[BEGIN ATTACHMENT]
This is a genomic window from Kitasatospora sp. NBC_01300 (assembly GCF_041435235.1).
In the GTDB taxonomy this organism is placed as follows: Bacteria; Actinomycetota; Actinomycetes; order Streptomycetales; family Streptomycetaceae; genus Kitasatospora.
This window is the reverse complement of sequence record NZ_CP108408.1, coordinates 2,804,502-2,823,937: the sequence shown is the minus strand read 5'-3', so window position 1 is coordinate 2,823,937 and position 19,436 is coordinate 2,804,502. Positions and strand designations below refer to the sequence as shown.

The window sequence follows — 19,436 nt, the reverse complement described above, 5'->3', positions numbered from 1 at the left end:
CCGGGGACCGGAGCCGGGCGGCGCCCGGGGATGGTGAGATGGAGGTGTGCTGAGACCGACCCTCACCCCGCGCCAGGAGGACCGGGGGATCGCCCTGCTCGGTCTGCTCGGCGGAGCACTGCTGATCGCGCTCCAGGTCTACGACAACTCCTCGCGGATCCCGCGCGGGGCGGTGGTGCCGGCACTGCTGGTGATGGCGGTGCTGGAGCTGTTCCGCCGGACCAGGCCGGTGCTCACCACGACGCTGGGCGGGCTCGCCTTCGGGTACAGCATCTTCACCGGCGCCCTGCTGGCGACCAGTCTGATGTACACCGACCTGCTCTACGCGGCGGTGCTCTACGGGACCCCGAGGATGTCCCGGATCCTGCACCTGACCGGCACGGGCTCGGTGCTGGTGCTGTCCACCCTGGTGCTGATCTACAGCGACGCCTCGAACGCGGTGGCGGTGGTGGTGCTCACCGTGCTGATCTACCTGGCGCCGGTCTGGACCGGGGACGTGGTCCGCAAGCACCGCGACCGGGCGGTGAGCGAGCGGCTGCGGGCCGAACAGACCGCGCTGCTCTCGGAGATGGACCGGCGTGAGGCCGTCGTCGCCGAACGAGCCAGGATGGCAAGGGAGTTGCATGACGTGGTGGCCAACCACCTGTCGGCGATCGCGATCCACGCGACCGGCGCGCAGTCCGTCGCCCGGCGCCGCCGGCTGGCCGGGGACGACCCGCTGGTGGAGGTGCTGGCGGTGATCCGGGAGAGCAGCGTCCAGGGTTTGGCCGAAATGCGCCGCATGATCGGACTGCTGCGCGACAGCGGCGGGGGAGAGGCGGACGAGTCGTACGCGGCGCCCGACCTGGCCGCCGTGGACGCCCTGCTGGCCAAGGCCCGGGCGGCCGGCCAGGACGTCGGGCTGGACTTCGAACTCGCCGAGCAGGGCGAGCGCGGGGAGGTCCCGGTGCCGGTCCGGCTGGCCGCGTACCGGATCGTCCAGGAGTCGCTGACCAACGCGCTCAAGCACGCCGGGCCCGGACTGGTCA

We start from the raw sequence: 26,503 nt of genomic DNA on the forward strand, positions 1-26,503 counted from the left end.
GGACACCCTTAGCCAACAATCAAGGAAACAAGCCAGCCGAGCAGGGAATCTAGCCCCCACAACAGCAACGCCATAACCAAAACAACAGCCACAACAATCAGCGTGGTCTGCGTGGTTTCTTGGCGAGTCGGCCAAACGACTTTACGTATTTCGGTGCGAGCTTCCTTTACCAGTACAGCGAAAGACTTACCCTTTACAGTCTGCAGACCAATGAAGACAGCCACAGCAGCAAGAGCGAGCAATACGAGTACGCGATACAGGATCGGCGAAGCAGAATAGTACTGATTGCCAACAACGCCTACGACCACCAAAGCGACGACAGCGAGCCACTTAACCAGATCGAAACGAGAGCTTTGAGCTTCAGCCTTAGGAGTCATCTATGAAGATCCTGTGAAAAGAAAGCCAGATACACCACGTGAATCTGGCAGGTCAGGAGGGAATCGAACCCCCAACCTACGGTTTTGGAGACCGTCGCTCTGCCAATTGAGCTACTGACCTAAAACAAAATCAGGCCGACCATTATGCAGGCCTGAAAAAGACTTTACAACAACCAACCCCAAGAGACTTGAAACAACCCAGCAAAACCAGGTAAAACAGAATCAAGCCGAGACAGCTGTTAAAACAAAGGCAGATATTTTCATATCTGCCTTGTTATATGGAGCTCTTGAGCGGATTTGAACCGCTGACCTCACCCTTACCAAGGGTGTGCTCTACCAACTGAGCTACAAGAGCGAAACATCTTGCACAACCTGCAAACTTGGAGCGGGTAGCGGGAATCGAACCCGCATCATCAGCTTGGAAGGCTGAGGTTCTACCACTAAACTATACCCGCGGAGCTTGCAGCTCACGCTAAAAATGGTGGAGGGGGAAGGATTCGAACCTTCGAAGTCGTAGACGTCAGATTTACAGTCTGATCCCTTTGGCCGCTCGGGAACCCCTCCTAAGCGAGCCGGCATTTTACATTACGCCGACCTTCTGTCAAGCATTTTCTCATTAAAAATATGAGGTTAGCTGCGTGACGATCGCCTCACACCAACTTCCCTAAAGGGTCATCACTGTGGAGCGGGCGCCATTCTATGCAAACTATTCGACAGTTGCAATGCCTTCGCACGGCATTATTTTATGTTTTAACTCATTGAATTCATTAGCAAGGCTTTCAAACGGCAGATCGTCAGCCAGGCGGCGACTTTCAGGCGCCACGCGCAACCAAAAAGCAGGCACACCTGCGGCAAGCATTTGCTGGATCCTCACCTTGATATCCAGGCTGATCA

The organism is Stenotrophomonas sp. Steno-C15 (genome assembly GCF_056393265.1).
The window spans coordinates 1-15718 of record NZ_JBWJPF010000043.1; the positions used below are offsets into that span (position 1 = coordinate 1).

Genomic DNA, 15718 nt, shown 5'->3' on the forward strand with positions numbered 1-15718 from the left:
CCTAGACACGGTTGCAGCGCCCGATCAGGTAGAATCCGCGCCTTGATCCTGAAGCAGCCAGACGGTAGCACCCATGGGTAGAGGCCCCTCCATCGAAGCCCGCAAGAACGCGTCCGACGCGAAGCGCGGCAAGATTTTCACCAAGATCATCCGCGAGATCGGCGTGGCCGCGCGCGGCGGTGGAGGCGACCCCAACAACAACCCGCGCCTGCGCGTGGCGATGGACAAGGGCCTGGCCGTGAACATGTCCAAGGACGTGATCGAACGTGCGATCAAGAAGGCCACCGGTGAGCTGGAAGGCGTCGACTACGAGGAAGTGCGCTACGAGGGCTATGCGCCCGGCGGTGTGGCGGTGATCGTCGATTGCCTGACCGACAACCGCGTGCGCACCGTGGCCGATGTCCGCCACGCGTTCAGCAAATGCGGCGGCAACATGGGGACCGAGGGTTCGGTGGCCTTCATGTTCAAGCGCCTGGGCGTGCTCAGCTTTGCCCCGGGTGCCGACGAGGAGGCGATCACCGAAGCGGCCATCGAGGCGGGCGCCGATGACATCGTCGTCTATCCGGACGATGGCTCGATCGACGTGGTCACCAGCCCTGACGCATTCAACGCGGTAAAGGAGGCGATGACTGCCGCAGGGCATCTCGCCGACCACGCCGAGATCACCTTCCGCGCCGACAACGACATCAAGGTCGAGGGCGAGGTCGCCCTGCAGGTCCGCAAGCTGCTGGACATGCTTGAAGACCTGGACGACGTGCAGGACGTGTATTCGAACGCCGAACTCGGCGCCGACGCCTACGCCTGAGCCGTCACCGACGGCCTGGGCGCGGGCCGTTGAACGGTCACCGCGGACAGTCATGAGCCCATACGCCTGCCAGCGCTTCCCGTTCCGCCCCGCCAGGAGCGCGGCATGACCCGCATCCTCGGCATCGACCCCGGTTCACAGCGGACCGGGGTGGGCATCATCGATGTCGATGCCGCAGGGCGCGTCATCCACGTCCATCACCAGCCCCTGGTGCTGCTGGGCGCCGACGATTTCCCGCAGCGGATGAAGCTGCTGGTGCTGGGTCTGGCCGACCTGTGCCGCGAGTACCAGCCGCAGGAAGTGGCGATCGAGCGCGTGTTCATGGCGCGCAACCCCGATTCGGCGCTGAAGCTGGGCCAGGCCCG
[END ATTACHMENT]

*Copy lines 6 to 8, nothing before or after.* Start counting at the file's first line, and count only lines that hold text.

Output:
We start from the raw sequence: 26,503 nt of genomic DNA on the forward strand, positions 1-26,503 counted from the left end.
GGACACCCTTAGCCAACAATCAAGGAAACAAGCCAGCCGAGCAGGGAATCTAGCCCCCACAACAGCAACGCCATAACCAAAACAACAGCCACAACAATCAGCGTGGTCTGCGTGGTTTCTTGGCGAGTCGGCCAAACGACTTTACGTATTTCGGTGCGAGCTTCCTTTACCAGTACAGCGAAAGACTTACCCTTTACAGTCTGCAGACCAATGAAGACAGCCACAGCAGCAAGAGCGAGCAATACGAGTACGCGATACAGGATCGGCGAAGCAGAATAGTACTGATTGCCAACAACGCCTACGACCACCAAAGCGACGACAGCGAGCCACTTAACCAGATCGAAACGAGAGCTTTGAGCTTCAGCCTTAGGAGTCATCTATGAAGATCCTGTGAAAAGAAAGCCAGATACACCACGTGAATCTGGCAGGTCAGGAGGGAATCGAACCCCCAACCTACGGTTTTGGAGACCGTCGCTCTGCCAATTGAGCTACTGACCTAAAACAAAATCAGGCCGACCATTATGCAGGCCTGAAAAAGACTTTACAACAACCAACCCCAAGAGACTTGAAACAACCCAGCAAAACCAGGTAAAACAGAATCAAGCCGAGACAGCTGTTAAAACAAAGGCAGATATTTTCATATCTGCCTTGTTATATGGAGCTCTTGAGCGGATTTGAACCGCTGACCTCACCCTTACCAAGGGTGTGCTCTACCAACTGAGCTACAAGAGCGAAACATCTTGCACAACCTGCAAACTTGGAGCGGGTAGCGGGAATCGAACCCGCATCATCAGCTTGGAAGGCTGAGGTTCTACCACTAAACTATACCCGCGGAGCTTGCAGCTCACGCTAAAAATGGTGGAGGGGGAAGGATTCGAACCTTCGAAGTCGTAGACGTCAGATTTACAGTCTGATCCCTTTGGCCGCTCGGGAACCCCTCCTAAGCGAGCCGGCATTTTACATTACGCCGACCTTCTGTCAAGCATTTTCTCATTAAAAATATGAGGTTAGCTGCGTGACGATCGCCTCACACCAACTTCCCTAAAGGGTCATCACTGTGGAGCGGGCGCCATTCTATGCAAACTATTCGACAGTTGCAATGCCTTCGCACGGCATTATTTTATGTTTTAACTCATTGAATTCATTAGCAAGGCTTTCAAACGGCAGATCGTCAGCCAGGCGGCGACTTTCAGGCGCCACGCGCAACCAAAAAGCAGGCACACCTGCGGCAAGCATTTGCTGGATCCTCACCTTGATATCCAGGCTGATCA

The organism is Stenotrophomonas sp. Steno-C15 (genome assembly GCF_056393265.1).